Fig. 1. Subcutaneous glucose concentration of a typical type 1 diabetic

patient. (a) Raw and reference (i.e., filtered) glucose signals. (b) Relative

magnitude of the corresponding bandpass-filtered time series of the original

raw signal representing the four major frequency bands.

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TBME-00930-2009.R1

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predicted value ŷn+1 for its unobserved signal yn+1 on the right

side of Eq. (2).

An AR model can also be represented in the frequency

domain. By performing a Z-transform of Eq. (1), we can

convert its discrete-time representation into a frequency-

domain representation,

)(

zH

,

1

1

1

0

) 1(

m

i

i

izb

(3)

where H(z) denotes the corresponding transfer function of the

AR model. Because the coefficients bi in an AR model capture

the frequency content of the glucose signal, the PSD P(ω) of

this all-pole transfer function H(z),

)(

m

,

1

1

2

1

0

) 1(

i

ij

ieb

P

(4)

where ω denotes the radian frequency, can be used to

approximate the spectrum of the underlying glucose signal

[21].

To investigate the relative importance and predictive power

of each of the three Bands (II, III, and IV) associated with the

different dynamics of glucose regulation, we applied the

method of regularized least squares to fit the coefficients bi

and obtain AR models of order 30 (m = 30), as proposed in

[4]. Regularization yields smoothly varying AR-model

coefficients bi, a requirement for obtaining stable and accurate

models with clinically acceptable time lags [4]. For all

calculations, we used consecutive 2,000 min (or 2,000 data

points) of the glucose signal of a subject to fit the AR model.

For each subject, we developed separate AR models for each

of the three bands as well as for the three pairwise

combinations of bands. For comparison purpose, we also

developed (reference) AR models for each subject using the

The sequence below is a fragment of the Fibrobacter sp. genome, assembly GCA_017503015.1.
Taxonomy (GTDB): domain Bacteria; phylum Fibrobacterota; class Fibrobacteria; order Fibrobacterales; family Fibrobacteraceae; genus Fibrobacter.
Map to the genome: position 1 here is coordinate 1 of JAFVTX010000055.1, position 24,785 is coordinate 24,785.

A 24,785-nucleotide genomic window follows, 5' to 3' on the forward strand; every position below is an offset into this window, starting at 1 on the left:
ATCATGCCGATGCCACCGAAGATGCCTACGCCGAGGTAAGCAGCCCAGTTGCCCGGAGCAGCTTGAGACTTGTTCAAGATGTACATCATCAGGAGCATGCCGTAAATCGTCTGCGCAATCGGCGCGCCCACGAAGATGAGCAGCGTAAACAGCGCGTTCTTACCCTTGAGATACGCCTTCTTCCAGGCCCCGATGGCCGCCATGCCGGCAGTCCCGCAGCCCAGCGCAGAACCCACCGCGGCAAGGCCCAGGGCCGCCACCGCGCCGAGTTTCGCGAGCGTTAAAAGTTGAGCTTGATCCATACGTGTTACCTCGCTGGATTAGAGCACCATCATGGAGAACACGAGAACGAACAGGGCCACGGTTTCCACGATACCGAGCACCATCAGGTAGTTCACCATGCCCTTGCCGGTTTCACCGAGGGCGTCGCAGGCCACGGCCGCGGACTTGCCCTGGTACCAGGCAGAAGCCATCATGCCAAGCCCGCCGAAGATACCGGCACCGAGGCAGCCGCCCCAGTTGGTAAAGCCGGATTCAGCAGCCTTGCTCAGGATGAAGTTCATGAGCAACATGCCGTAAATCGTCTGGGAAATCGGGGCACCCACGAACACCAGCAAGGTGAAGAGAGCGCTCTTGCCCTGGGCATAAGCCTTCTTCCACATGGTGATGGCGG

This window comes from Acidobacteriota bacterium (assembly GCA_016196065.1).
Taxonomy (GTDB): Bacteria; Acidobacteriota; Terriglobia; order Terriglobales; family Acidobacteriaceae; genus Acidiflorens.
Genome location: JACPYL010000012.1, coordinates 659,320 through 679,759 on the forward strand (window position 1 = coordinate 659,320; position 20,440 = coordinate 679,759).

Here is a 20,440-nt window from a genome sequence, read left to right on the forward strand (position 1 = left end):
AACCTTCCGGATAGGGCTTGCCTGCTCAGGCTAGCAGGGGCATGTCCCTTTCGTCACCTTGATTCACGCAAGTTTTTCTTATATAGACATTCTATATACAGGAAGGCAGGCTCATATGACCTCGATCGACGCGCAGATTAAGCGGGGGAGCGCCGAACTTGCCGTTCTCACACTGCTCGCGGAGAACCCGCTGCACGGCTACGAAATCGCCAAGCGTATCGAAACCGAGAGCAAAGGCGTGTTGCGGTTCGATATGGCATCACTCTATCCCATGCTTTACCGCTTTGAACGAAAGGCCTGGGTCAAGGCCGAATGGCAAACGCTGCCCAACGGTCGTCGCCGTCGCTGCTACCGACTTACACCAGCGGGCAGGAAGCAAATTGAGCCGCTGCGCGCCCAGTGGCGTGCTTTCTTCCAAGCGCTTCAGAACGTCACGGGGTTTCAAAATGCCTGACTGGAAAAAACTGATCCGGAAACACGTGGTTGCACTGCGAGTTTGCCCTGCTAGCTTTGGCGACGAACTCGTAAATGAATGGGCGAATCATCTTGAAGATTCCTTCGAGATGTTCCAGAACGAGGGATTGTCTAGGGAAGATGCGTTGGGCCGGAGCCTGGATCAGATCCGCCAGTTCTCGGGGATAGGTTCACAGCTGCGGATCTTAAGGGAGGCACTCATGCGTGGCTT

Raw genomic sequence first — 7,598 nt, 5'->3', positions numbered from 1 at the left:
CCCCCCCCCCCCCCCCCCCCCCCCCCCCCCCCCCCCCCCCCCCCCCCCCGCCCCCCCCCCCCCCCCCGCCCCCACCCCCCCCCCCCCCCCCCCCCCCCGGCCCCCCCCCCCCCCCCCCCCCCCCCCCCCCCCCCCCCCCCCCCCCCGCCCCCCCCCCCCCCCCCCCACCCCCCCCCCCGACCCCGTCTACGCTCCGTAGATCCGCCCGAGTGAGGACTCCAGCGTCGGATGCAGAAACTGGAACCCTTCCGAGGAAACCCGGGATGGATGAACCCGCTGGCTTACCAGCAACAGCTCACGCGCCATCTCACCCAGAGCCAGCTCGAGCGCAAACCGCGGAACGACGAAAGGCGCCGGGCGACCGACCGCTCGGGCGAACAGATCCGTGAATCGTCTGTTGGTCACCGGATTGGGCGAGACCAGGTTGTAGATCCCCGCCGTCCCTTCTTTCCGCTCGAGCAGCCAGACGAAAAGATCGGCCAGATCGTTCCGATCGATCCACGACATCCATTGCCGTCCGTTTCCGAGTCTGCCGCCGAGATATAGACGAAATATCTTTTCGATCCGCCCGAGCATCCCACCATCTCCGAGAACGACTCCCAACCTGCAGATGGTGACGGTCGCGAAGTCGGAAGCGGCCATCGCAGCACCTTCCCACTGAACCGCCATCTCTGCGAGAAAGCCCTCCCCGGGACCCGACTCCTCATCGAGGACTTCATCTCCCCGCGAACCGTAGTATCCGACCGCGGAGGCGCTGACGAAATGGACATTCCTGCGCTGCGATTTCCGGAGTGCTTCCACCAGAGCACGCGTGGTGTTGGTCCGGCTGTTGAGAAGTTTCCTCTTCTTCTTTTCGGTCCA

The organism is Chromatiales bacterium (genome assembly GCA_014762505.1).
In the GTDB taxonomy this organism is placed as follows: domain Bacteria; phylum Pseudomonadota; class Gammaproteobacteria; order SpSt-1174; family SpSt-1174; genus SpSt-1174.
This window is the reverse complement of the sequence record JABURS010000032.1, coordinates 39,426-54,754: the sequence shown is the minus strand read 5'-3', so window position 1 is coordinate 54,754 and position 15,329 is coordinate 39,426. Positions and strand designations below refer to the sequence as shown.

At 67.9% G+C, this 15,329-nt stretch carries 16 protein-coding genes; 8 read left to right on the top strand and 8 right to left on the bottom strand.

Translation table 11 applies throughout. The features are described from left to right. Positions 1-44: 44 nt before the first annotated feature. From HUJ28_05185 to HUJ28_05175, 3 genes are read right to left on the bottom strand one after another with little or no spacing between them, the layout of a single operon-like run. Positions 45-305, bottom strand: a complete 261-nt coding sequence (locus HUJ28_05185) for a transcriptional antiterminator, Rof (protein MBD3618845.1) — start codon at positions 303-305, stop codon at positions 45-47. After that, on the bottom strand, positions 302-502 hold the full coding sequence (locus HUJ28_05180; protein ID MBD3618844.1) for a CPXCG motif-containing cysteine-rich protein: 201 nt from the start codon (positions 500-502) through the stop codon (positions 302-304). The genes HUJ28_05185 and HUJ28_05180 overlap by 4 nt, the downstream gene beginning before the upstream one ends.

reference signal consisting of all three bands. Moreover, to

further investigate the glucose dynamics within the different

frequency bands and their combinations and compare them to

the spectrum estimated from the raw CGM signal using the

Welch’s method, we calculated the PSD using Eq. (4) for each

of the AR models.

The predictive power was quantified by root mean squared

error (RMSE) deviations, defined as the square root of the

mean of the squared differences between the predicted value ŷn

and the observed value yn. The predictive performance of the

models were evaluated for each subject using their

corresponding testing data between 2,000 and 4,000 min, and

each model was evaluated for different prediction horizons,

ranging from 1 to 50 min.

III. RESULTS

Figure 2 shows the PSDs estimated using the raw CGM

signals for each of the nine patients in the study, where the

signal energy was plotted as a function of the signal period

instead of frequency to facilitate physiological interpretation.

The majority of the signal’s energy fell within the two longest

period ranges, Bands III and IV. In contrast, Band II contained

a relatively small amount of the total energy (~1.5%), while

the energy in Band I was only ~0.6% of the total, which

supports the conclusion that, as in blood glucose signals [14],

CGM signals of type 1 diabetic patients lack high-frequency

pulsatile insulin secretion patterns.

Figure 2 also illustrates the differences in the signal